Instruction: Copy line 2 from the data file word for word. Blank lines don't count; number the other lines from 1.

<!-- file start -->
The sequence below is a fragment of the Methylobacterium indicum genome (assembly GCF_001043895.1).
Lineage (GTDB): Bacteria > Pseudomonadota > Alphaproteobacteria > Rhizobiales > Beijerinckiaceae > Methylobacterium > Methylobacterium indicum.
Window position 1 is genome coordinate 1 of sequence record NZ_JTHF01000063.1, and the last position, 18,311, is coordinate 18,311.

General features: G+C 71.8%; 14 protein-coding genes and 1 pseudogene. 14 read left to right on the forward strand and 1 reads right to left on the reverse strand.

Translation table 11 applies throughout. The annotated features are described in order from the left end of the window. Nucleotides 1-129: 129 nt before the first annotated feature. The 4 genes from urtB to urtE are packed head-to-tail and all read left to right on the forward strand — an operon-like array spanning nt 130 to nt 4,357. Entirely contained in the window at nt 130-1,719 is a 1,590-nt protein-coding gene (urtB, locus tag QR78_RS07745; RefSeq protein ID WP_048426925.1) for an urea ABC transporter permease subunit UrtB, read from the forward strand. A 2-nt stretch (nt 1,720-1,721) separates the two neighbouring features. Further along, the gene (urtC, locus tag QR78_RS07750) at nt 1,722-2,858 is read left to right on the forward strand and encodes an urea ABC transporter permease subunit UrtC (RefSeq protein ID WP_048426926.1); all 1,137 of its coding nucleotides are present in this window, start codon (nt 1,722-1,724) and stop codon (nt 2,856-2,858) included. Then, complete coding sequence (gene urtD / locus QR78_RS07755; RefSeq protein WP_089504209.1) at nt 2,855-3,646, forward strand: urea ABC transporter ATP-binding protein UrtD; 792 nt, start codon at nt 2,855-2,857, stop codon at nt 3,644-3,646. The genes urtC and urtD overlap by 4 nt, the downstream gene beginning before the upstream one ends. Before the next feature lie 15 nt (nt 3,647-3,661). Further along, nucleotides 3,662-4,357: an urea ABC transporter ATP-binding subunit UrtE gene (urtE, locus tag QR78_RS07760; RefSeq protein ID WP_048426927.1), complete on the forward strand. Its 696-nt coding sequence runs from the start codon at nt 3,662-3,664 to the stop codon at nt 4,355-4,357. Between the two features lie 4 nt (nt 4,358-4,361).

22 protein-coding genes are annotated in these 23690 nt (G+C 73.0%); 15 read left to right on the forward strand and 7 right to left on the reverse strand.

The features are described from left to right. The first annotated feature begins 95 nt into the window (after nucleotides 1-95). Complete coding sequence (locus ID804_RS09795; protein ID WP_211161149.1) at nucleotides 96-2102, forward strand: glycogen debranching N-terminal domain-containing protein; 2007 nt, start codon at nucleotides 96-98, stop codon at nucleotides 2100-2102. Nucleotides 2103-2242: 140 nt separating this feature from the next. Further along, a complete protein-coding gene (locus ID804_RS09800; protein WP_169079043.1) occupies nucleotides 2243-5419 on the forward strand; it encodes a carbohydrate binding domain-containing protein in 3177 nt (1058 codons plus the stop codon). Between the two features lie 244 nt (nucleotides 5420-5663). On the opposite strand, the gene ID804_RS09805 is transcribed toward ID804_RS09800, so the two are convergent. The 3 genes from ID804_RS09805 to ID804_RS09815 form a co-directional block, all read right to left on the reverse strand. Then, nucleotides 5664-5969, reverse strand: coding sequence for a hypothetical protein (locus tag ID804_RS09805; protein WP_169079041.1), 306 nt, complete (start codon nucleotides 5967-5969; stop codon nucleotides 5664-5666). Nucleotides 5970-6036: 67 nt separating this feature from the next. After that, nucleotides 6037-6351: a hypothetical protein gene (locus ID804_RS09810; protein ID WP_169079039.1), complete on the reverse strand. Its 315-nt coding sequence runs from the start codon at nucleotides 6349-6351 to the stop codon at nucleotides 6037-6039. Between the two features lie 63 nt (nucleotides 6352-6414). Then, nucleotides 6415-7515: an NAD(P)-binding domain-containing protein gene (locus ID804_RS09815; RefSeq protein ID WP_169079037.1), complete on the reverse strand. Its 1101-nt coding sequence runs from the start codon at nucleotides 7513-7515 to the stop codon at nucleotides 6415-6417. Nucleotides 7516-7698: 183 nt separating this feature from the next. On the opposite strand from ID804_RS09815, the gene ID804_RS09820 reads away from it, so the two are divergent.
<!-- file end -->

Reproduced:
Lineage (GTDB): Bacteria > Pseudomonadota > Alphaproteobacteria > Rhizobiales > Beijerinckiaceae > Methylobacterium > Methylobacterium indicum.